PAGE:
All aboard the cash express
NEXT time you are in London make a note of the Underground station names. Passing through Oxford Circus you might read the station signs as McDonalds, Knightsbridge might be Harrods, Marble Arch Selfridges.
London Underground, never short of an idea to raise its revenue (after all the walls of the Tube are famously plastered with advertisements) has come up with the idea of selling station names.
Hopefully it will not lead to such tastelessness as McDonalds at Oxford Circus but it is most likely to mean Lords at St John's Wood and Wembley Stadium substituted for the existing Wembley Park.
At a cost of around GBP1 million (HK$12.3 million) each station it may go some way towards helping London Underground find the GBP7.5 billion it needs over the next 10 years for improvements.
But isn't there something tacky about such remorseless commercialisation, the cheapening of some of our best known names? We are already well down that track with the ridiculous naming of sporting functions after products. We have the Martell Derby, the Cornhill Test and the Beefeater Boat Race. Logo louts one and all.
Watch commercial TV in Britain now and the weather forecast is sponsored by an insurance company and a TV crime series by a brewer.
Not that in commercialisation terms anything can beat the appalling bad taste of Britain's privatised utility bosses, this week shaking from yet another bruising in the Commons over their phenomenal salaries.
Not many people could hold it against an entrepreneur who builds up a company himself, out of his own skills and foresight, and then chooses to pay himself a high figure salary.
But if you are handed a public utility, usually a monopoly, on a plate then you might expect a degree of circumspection in the amount you or your 'remuneration committee' decide to pay you.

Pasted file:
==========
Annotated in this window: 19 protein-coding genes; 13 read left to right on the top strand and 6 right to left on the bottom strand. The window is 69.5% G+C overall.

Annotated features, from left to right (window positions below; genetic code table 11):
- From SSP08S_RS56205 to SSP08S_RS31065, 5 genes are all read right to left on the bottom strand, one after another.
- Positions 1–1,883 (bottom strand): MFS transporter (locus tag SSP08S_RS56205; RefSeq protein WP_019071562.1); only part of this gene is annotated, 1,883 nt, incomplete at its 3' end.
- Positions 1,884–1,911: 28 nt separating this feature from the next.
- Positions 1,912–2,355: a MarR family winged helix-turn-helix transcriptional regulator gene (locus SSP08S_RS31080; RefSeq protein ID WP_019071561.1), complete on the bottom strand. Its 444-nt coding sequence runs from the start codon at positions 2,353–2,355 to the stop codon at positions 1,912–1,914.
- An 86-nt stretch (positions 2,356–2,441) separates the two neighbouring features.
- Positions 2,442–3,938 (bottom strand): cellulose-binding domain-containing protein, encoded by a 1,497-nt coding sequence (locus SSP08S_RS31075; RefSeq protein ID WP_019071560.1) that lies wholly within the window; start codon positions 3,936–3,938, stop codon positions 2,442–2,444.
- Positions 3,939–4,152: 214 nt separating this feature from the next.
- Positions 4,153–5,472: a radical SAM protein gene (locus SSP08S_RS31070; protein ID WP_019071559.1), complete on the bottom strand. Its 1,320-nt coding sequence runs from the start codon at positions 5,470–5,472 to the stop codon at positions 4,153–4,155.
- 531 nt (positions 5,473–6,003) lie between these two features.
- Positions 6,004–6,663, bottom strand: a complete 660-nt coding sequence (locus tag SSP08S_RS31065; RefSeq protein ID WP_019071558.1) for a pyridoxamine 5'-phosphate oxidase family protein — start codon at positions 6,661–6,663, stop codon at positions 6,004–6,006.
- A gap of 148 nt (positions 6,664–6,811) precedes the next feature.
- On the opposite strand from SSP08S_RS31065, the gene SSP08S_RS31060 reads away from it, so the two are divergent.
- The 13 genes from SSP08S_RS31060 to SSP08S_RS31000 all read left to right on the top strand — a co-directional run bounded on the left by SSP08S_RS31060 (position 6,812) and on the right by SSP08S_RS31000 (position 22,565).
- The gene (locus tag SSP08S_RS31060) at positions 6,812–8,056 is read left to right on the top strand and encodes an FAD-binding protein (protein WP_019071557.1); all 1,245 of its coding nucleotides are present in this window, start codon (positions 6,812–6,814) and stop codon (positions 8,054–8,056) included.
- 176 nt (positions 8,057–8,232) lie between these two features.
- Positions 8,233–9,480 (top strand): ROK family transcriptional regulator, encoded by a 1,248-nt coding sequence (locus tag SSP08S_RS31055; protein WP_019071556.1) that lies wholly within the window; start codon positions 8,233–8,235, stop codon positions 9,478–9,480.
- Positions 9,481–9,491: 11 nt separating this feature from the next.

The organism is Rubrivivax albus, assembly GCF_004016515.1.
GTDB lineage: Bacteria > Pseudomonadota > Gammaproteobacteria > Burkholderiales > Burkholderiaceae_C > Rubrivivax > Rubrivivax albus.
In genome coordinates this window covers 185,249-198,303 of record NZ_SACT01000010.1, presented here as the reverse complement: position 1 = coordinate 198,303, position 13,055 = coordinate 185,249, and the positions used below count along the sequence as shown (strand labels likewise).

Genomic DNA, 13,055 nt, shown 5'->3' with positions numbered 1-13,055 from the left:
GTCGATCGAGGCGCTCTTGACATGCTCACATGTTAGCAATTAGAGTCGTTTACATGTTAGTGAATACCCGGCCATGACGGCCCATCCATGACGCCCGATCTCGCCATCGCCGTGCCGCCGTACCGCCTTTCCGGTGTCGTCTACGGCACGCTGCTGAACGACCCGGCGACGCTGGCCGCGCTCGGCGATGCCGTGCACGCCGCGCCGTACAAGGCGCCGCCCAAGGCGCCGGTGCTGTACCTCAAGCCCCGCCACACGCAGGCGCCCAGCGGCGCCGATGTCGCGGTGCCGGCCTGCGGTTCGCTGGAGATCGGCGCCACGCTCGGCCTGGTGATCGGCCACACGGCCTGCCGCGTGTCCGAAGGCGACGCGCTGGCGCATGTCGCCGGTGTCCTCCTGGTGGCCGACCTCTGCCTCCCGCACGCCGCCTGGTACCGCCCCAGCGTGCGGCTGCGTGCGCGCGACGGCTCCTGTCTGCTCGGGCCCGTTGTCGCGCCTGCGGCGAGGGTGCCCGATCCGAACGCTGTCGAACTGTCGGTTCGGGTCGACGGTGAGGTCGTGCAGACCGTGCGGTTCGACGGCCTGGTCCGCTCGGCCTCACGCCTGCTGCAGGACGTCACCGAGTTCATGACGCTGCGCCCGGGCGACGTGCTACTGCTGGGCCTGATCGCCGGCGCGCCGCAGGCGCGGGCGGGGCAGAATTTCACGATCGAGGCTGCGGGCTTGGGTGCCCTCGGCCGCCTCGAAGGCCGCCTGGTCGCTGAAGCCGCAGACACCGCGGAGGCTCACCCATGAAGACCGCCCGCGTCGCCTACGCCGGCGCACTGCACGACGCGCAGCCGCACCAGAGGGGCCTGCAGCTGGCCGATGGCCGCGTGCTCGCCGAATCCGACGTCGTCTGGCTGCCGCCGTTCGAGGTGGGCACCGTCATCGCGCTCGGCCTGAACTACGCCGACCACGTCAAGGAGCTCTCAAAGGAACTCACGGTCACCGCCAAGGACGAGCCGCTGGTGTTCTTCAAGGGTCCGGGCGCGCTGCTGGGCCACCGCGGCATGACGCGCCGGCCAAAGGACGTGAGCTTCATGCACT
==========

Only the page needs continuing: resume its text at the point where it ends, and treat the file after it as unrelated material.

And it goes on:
The issue has come to a head with even John Major turning against the fat cats of these new companies. David Jefferies, chairman of the National Grid, the power supply network, earns more than GBP2 million a year including salary and share bonuses.
Cedric Brown, the chief executive of British Gas appeared before the Commons recently to explain his 75 per cent pay rise to GBP475,000 a year - at a time when the industry was shedding jobs and freezing the pay of its lesser mortals.
Now it has been revealed that he is to reap a similar figure out of share options.
An authoritative report earlier this week revealed that the pay of directors of the privatised utilities bore little relationship to company performance in terms of either the stock market or profitability.
TONY Blair had hoped to make a killing over the issue. But the problem is that many Tory MPs are just as angry about it as Labour.
John Major took the wind out of Labour's sails by announcing that he plans changes in the law to ensure that executive pay and perks in these recently privatised utilities is justified by performance.
He cannot really legislate to stop pay rises, but what he can do is use the Companies Act to ensure that shareholders can vent their anger at them.
He wants to make clear that bonuses and share options should be firmly based on performance and not on 'windfall gains'.
This could involve stricter criteria for the price at which the shares were issued and the circumstances in which they were exercised.
It used to be that the unions held the nationalised giants to ransom with big wage claims hardly justified by their inefficient performance.
They brought down whole sections of British industry in the 70s helped by weak and timid managements. They brought Jim Callaghan's Labour Government to its knees in the famous 'Winter of Discontent' of 1979.
Now it is not the socialists, the unions but the so-called capitalists who are letting down the Tories.
The plutocrats are abusing their power, unfairly lining their pockets with cash which might have been passed on to the consumers in lower prices.